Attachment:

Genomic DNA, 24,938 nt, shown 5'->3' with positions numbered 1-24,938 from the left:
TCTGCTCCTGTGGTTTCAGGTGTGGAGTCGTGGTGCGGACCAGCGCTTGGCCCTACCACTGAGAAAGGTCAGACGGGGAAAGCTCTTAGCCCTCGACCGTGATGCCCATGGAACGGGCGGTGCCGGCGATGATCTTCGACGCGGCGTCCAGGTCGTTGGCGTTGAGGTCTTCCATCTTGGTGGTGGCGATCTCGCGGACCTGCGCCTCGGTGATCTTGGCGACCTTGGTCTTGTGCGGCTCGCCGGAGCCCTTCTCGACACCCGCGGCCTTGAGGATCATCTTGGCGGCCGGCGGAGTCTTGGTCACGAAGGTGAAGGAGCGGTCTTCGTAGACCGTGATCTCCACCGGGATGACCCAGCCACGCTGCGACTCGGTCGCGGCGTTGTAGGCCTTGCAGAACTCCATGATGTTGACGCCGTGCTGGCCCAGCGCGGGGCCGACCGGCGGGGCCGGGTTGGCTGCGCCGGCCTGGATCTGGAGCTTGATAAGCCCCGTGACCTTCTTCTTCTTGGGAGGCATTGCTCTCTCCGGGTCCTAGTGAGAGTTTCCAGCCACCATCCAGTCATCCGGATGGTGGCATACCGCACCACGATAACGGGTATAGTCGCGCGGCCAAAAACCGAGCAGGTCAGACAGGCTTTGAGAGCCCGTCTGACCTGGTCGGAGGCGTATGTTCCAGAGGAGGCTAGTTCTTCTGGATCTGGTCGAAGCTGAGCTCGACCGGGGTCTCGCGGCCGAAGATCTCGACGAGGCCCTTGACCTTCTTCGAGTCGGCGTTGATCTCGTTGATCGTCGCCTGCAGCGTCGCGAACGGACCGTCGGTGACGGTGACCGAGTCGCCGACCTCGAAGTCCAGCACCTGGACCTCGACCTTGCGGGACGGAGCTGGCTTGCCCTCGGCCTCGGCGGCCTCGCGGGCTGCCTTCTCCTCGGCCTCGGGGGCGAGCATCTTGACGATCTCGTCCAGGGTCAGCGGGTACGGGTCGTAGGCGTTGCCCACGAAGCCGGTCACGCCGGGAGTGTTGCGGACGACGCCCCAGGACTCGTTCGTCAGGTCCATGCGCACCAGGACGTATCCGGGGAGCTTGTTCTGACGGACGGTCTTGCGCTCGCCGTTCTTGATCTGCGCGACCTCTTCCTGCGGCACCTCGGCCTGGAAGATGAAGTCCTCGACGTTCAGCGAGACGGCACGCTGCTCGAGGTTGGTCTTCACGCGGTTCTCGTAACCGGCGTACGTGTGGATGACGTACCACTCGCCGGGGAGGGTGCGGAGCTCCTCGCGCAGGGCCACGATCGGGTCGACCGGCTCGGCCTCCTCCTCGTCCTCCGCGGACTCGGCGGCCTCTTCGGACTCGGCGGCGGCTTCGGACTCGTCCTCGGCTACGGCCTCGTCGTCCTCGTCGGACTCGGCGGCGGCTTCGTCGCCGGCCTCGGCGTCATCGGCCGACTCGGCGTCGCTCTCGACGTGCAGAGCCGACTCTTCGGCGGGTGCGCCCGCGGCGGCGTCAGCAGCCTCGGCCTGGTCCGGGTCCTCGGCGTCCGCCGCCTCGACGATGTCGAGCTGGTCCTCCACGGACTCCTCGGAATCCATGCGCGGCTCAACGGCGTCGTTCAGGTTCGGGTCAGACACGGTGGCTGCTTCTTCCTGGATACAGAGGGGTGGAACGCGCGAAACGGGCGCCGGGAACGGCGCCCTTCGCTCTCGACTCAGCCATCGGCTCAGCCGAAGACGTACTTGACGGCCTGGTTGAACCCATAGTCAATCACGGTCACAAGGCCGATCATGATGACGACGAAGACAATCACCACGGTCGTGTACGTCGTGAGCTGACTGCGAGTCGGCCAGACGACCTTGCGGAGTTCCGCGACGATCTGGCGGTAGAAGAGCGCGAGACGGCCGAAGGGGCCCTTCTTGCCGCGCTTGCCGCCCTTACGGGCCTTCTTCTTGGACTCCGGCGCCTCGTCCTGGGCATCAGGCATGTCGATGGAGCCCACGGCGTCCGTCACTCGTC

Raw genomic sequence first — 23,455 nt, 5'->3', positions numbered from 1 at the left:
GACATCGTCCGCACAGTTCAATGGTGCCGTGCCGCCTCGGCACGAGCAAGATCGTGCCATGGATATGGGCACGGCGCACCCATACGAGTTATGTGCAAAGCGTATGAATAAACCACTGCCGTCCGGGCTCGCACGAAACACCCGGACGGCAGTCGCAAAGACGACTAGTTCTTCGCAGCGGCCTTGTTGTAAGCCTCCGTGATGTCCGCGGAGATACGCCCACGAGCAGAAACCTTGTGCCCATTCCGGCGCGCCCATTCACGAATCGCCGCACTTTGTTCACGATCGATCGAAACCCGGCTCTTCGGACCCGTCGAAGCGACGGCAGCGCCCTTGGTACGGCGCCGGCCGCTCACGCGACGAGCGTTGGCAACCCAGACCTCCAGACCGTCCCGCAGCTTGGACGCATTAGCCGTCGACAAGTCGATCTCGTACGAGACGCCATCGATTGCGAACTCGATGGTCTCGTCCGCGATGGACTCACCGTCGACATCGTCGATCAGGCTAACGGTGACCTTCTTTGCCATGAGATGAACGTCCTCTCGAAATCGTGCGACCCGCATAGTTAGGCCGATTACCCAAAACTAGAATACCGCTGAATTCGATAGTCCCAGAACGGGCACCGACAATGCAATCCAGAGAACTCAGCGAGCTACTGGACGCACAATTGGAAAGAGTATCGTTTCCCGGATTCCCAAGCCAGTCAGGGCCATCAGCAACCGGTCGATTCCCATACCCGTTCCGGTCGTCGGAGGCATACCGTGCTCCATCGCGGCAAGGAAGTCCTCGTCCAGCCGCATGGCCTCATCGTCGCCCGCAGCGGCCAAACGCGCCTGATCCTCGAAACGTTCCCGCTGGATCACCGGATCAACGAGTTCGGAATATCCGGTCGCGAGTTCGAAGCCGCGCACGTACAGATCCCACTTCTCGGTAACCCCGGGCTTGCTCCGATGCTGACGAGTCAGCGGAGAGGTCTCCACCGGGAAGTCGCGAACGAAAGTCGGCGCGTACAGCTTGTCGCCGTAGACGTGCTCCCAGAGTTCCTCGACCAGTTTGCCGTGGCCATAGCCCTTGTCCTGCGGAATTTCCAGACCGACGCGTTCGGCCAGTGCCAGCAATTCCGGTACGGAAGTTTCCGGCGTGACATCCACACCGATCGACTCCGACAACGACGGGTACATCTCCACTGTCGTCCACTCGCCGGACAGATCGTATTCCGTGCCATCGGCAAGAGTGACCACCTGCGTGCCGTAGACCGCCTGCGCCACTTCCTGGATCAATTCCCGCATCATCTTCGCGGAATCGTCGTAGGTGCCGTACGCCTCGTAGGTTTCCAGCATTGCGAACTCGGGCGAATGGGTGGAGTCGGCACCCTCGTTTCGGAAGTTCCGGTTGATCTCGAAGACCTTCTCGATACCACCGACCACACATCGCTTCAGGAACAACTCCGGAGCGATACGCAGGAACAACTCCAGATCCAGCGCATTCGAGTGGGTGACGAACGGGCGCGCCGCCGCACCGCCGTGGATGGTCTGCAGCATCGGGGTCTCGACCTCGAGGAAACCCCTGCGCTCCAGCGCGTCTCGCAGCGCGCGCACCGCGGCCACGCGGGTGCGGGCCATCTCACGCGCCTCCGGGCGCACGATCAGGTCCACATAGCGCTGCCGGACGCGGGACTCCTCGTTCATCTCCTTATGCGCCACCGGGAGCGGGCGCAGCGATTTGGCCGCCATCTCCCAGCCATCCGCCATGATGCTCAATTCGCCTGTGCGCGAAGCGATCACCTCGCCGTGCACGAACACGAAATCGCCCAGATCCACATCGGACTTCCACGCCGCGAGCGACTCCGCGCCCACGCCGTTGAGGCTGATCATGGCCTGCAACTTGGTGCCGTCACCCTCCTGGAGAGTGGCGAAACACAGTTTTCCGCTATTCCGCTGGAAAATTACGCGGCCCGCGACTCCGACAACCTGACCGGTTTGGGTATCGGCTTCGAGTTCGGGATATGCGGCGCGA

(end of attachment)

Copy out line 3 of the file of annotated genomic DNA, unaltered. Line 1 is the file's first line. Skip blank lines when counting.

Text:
Raw genomic sequence first — 23,455 nt, 5'->3', positions numbered from 1 at the left: